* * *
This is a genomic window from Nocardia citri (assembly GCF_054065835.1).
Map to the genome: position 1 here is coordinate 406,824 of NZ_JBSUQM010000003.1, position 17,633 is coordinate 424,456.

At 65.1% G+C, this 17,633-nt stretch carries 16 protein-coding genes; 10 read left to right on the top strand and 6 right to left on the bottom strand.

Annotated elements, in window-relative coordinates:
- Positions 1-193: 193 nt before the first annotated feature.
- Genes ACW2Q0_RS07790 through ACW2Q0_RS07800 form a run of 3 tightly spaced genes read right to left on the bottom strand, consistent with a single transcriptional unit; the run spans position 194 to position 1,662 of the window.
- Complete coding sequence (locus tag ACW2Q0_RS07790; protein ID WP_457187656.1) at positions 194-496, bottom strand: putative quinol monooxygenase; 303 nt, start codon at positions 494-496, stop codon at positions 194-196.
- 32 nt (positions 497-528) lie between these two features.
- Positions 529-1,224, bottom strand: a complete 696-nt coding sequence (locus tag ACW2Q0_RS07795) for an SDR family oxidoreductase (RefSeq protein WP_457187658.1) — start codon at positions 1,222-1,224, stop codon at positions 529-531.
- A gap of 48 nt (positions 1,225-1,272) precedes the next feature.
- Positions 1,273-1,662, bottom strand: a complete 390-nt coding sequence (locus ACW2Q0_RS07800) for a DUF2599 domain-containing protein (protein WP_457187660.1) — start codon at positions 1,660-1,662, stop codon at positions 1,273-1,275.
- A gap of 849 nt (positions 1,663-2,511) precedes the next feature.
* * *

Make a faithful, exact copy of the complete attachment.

This is a genomic window from Nocardia citri (assembly GCF_054065835.1).
Map to the genome: position 1 here is coordinate 406,824 of NZ_JBSUQM010000003.1, position 17,633 is coordinate 424,456.

At 65.1% G+C, this 17,633-nt stretch carries 16 protein-coding genes; 10 read left to right on the top strand and 6 right to left on the bottom strand.

Annotated elements, in window-relative coordinates:
- Positions 1-193: 193 nt before the first annotated feature.
- Genes ACW2Q0_RS07790 through ACW2Q0_RS07800 form a run of 3 tightly spaced genes read right to left on the bottom strand, consistent with a single transcriptional unit; the run spans position 194 to position 1,662 of the window.
- Complete coding sequence (locus tag ACW2Q0_RS07790; protein ID WP_457187656.1) at positions 194-496, bottom strand: putative quinol monooxygenase; 303 nt, start codon at positions 494-496, stop codon at positions 194-196.
- 32 nt (positions 497-528) lie between these two features.
- Positions 529-1,224, bottom strand: a complete 696-nt coding sequence (locus tag ACW2Q0_RS07795) for an SDR family oxidoreductase (RefSeq protein WP_457187658.1) — start codon at positions 1,222-1,224, stop codon at positions 529-531.
- A gap of 48 nt (positions 1,225-1,272) precedes the next feature.
- Positions 1,273-1,662, bottom strand: a complete 390-nt coding sequence (locus ACW2Q0_RS07800) for a DUF2599 domain-containing protein (protein WP_457187660.1) — start codon at positions 1,660-1,662, stop codon at positions 1,273-1,275.
- A gap of 849 nt (positions 1,663-2,511) precedes the next feature.